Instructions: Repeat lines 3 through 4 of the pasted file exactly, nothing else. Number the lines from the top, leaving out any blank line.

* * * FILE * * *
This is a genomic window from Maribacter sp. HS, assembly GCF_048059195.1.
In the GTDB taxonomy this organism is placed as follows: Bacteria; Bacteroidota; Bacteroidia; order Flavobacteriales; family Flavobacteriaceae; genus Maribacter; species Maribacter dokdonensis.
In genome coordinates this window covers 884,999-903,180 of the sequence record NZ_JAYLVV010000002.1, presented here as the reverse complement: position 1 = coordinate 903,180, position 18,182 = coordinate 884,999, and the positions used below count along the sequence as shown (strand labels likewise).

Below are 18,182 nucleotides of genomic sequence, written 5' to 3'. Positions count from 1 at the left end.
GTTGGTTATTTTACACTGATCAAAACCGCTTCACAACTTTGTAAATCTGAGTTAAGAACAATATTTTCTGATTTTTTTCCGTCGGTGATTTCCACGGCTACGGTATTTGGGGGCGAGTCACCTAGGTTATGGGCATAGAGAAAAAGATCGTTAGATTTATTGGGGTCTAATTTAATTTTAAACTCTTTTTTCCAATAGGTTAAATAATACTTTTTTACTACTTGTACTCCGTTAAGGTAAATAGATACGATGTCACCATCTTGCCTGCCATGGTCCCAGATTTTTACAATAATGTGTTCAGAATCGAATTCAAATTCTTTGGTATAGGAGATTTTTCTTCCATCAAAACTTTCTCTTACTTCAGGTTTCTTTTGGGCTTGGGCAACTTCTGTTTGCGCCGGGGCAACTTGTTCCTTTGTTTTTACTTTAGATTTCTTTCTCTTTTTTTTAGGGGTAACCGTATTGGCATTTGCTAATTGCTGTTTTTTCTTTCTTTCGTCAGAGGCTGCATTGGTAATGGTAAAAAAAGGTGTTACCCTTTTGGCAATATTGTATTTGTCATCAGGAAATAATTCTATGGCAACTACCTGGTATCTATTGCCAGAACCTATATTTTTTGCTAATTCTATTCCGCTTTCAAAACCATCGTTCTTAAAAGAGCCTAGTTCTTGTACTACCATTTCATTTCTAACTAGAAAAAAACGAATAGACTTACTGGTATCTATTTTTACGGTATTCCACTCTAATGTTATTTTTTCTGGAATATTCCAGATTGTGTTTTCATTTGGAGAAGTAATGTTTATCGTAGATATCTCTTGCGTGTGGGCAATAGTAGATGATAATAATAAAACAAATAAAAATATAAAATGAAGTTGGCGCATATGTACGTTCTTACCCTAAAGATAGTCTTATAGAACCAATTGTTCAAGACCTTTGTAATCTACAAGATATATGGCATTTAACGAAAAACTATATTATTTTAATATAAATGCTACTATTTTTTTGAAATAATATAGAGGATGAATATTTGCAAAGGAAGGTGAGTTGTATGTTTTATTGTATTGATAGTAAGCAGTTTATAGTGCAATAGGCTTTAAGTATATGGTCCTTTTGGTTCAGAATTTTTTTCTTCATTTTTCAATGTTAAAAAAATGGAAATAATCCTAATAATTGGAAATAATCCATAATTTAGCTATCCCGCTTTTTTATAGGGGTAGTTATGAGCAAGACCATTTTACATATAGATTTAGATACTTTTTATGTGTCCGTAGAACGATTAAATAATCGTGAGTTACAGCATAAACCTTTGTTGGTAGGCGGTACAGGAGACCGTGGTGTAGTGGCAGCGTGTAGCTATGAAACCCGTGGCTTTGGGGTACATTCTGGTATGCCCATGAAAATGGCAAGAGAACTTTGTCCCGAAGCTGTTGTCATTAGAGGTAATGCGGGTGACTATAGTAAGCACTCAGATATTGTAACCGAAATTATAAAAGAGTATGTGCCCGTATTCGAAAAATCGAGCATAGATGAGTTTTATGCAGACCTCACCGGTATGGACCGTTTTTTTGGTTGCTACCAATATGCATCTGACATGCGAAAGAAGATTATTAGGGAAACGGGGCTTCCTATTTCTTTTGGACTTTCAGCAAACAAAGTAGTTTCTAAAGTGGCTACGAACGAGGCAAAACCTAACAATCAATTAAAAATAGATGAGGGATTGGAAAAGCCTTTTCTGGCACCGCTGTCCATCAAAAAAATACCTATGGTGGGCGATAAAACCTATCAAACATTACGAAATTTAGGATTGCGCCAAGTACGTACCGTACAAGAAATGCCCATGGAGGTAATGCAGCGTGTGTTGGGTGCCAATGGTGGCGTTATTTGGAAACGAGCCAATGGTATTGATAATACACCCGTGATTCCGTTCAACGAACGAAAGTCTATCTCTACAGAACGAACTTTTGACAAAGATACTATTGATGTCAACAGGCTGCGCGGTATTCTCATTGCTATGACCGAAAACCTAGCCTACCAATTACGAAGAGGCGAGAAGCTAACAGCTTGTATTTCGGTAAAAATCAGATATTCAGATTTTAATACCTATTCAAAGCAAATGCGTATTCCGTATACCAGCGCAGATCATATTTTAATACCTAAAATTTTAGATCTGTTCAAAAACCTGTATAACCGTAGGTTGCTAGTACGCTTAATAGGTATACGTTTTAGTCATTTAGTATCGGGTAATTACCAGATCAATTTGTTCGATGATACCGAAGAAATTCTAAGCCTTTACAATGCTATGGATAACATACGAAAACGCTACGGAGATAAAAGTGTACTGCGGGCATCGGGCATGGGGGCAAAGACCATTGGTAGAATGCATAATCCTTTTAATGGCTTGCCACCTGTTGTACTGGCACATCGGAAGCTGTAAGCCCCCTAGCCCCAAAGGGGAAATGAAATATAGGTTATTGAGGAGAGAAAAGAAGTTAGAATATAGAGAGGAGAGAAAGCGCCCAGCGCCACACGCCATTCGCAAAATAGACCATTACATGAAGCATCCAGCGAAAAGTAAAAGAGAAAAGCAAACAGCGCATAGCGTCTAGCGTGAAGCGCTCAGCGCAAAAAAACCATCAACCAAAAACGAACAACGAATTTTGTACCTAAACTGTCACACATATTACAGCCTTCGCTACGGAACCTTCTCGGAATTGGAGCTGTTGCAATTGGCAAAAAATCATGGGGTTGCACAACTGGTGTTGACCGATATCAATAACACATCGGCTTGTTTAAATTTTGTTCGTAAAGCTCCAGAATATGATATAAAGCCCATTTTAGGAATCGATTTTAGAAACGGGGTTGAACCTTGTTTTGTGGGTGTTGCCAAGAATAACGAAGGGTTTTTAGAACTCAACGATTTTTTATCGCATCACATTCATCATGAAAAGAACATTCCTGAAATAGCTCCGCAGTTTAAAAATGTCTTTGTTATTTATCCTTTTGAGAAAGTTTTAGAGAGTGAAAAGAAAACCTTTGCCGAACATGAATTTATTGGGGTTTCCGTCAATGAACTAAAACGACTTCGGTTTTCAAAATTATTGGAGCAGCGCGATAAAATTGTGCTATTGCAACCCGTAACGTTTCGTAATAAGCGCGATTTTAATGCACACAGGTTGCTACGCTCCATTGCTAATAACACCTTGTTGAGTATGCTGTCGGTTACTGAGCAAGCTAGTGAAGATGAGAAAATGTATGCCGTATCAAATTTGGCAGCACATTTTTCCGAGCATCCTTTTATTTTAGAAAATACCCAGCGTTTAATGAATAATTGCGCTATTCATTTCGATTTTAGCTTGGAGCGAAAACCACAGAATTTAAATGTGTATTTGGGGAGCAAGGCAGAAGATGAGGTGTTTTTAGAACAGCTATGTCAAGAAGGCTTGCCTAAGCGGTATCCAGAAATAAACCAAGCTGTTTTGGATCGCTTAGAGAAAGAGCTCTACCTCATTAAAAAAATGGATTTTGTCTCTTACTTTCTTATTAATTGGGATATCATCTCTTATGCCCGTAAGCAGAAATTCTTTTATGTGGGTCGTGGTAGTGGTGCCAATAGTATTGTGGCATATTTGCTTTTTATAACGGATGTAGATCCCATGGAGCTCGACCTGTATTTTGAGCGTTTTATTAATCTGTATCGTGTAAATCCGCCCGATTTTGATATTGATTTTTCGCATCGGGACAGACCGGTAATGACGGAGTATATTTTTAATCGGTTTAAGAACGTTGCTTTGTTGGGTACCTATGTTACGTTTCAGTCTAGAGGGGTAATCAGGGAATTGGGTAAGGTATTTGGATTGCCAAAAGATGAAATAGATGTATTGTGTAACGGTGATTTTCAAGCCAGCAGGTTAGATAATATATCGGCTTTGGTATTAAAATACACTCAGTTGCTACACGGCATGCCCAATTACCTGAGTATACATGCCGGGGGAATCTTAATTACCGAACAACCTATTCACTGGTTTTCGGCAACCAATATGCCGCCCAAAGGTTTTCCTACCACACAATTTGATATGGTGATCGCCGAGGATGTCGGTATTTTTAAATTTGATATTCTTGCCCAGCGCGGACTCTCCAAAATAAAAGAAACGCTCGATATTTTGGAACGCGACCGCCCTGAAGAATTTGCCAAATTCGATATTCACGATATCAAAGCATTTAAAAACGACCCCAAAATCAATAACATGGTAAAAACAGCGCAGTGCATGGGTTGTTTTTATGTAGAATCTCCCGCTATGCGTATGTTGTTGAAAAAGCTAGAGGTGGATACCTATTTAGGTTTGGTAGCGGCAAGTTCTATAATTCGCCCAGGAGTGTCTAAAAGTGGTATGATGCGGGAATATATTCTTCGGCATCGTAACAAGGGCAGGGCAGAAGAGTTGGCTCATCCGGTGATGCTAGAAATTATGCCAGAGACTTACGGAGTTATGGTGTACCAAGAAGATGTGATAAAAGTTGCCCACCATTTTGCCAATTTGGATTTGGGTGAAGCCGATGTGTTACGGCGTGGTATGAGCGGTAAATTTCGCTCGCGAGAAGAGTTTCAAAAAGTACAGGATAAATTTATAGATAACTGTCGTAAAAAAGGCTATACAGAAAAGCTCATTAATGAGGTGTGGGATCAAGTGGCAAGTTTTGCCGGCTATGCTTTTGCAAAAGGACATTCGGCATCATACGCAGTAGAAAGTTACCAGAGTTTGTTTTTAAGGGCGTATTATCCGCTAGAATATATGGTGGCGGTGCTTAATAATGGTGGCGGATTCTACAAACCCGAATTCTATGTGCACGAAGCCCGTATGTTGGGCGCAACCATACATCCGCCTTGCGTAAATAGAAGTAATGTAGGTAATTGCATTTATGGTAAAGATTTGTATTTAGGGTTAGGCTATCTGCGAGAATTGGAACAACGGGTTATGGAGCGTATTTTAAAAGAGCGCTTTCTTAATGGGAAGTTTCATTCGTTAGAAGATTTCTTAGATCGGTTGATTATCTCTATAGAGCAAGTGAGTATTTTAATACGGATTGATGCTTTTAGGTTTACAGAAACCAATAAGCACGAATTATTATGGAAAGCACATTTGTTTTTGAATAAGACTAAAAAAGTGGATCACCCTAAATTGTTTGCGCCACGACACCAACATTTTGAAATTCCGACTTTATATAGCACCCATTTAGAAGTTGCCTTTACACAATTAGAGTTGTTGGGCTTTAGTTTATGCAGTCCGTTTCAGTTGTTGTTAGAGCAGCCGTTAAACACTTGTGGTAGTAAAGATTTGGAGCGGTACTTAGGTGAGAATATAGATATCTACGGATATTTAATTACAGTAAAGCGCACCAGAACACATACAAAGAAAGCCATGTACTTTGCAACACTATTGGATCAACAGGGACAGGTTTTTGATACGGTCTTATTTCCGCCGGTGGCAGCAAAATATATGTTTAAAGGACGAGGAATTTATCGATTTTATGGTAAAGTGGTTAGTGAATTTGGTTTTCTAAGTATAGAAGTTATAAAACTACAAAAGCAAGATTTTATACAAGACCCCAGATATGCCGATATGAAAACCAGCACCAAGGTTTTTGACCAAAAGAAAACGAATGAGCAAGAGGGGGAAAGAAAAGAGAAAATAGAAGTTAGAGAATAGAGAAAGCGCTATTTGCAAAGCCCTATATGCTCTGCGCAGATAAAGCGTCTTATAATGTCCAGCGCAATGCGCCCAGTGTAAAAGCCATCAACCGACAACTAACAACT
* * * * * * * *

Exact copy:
In genome coordinates this window covers 884,999-903,180 of the sequence record NZ_JAYLVV010000002.1, presented here as the reverse complement: position 1 = coordinate 903,180, position 18,182 = coordinate 884,999, and the positions used below count along the sequence as shown (strand labels likewise).

Below are 18,182 nucleotides of genomic sequence, written 5' to 3'. Positions count from 1 at the left end.